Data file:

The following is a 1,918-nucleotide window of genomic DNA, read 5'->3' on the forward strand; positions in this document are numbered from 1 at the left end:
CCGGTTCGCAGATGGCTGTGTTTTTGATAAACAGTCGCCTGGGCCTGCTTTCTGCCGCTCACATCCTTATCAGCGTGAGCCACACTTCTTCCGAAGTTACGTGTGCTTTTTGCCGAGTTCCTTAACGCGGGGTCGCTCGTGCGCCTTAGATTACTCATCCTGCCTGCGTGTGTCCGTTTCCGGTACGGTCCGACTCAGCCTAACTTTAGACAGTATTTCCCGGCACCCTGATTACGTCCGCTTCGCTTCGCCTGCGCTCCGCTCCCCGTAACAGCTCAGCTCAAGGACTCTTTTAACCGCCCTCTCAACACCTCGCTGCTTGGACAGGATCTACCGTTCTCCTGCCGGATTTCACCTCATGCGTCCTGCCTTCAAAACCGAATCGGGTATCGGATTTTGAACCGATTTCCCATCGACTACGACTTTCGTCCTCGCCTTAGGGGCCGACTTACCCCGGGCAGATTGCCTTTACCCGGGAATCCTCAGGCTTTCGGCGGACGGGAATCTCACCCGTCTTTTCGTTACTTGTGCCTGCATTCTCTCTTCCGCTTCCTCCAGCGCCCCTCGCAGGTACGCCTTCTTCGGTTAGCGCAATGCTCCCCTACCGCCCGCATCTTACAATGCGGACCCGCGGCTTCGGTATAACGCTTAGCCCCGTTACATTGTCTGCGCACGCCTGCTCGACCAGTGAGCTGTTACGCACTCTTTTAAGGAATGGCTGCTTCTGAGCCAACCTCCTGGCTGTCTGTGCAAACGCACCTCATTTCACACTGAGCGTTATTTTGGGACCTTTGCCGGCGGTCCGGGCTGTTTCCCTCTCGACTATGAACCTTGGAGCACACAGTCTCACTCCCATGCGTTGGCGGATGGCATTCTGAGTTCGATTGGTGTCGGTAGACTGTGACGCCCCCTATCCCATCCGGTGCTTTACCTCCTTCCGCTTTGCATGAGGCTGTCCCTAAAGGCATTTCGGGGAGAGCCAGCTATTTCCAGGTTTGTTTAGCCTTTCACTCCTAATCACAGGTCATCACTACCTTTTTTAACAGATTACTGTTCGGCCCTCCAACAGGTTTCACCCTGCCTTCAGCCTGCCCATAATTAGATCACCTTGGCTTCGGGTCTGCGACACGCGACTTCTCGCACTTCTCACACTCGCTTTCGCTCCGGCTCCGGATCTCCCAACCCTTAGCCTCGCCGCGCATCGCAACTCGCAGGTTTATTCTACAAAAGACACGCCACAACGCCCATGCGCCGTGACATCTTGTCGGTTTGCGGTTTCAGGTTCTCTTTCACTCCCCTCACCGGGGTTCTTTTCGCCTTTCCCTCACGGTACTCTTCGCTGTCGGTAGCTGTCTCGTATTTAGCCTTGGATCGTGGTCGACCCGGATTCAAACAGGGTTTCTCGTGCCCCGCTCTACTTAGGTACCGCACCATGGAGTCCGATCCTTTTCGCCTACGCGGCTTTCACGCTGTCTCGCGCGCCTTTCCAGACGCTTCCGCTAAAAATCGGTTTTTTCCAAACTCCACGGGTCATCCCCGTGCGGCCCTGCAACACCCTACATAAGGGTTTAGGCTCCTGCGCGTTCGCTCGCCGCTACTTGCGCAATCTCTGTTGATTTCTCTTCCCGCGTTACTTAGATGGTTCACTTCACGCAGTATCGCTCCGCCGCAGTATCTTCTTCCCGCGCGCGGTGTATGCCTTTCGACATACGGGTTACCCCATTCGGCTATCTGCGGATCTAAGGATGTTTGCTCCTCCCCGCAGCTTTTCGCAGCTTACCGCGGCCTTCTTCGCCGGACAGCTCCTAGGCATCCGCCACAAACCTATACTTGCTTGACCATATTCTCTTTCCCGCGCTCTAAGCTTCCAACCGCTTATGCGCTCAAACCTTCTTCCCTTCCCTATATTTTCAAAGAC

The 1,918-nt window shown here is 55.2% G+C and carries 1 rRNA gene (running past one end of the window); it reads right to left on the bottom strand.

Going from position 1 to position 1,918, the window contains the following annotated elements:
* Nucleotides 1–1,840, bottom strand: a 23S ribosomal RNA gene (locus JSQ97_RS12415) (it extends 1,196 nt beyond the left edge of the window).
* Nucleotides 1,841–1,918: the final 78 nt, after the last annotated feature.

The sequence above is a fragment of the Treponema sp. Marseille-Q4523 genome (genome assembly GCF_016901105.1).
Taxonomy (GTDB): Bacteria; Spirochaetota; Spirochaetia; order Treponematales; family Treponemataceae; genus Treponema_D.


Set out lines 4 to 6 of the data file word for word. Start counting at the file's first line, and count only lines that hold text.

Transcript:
Going from position 1 to position 1,918, the window contains the following annotated elements:
* Nucleotides 1–1,840, bottom strand: a 23S ribosomal RNA gene (locus JSQ97_RS12415) (it extends 1,196 nt beyond the left edge of the window).
* Nucleotides 1,841–1,918: the final 78 nt, after the last annotated feature.